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[213]

Again, March 18:—

In this moment of discomfiture I turn to you. I am sick at heart as I think of the treason of our public men. Freedom is forgotten in the miserable competition of party and in the schemes of an ignorant ambition. Webster has placed himself in the dark list of apostates. He reminds me very much of Strafford, or of the archangel ruined. In other moods, I might call him Judas Iscariot, or Benedict Arnold. John Quincy Adams, as he lay in his bed in Boston after he was struck with that paralysis which closed his days at Washington, expressed to me a longing to make one more speech in Congress in order to give his final opinions on slavery, and particularly (I now give his own words) “to expose the great fallaey of Mr. Daniel Webster, who is perpetually talking about the Constitution, while he is indifferent to freedom and those great interests which the Constitution was established to preserve.” Alas! that speech was never made. But the work ought to be done. Blow seems to follow blow. There was Clay's barbarous effort, then winthrop's malignant attack,1 and now comes Webster's elaborate treason. What shall we do? But I have unbounded faith in God and in the future. I know we shall succeed. But what shall we do?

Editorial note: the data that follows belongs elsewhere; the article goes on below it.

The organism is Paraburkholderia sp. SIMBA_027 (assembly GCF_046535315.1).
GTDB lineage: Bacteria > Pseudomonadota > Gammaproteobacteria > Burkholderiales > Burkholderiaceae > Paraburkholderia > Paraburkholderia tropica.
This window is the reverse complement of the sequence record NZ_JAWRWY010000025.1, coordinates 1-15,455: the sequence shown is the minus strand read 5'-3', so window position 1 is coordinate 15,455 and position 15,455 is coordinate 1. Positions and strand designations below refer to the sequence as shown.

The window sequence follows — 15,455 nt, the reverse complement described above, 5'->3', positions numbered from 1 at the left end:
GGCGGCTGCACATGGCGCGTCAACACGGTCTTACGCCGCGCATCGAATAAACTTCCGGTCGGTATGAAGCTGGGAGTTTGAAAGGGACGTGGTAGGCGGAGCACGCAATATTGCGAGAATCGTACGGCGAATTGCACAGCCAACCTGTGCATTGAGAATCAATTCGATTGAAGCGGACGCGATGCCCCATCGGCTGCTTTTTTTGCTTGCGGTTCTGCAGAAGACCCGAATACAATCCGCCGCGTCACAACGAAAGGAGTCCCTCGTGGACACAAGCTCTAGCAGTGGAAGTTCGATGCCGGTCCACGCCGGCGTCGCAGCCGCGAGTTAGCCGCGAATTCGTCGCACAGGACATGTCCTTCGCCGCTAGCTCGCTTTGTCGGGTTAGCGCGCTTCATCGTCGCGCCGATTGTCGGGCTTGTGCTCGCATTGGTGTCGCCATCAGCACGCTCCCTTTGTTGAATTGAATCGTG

To George Sumner, March 18:—

You have doubtless read Webster's speech. To me it seems a heartless apostasy; its whole tone is low and bad, while its main points are untenable and unsound. I have been glad to observe the moral indignation which has been aroused against it. The merchants of Boston subscribe to it,—it is their wont to do such things; but Governor Briggs expressed himself against it in conversation with me, as warmly as I do, and said that the people of Massachusetts would not sanction it. David Henshaw says it is the cunningest and best bid for the Presidency that Webster has ever made. I should not be astonished if he were Secretary of State within a short time. No man can tell how this contest is to terminate. It is clear that there is to be a good deal of speaking before any important votes. I anticipate much from my friend Chase in the Senate. He is an able lawyer, and of admirable abilities otherwise.

To William Jay, March 23:—

I thank you very much for writing that letter on Mr. Webster's speech. It will be read extensively, and will do great good. You expose his inconsistency and turpitude in a manner that must sink into the souls of all who read what you have written. It must sink into the soul of the great apostate. Horace Mann writes that all the Northern Whigs out of the three great cities are against the speech, and will speak against it.

Again, April 9:—

Your letter to the “Advertiser” appeared in that paper last Saturday, the 6th.2 The paper is sometimes known as “the respectable,” affecting as it does

1 Speech in the House, Feb. 21, 1850.

2 In reply to the Boston Advertiser's criticisms on Jay's previous paper on Webster.

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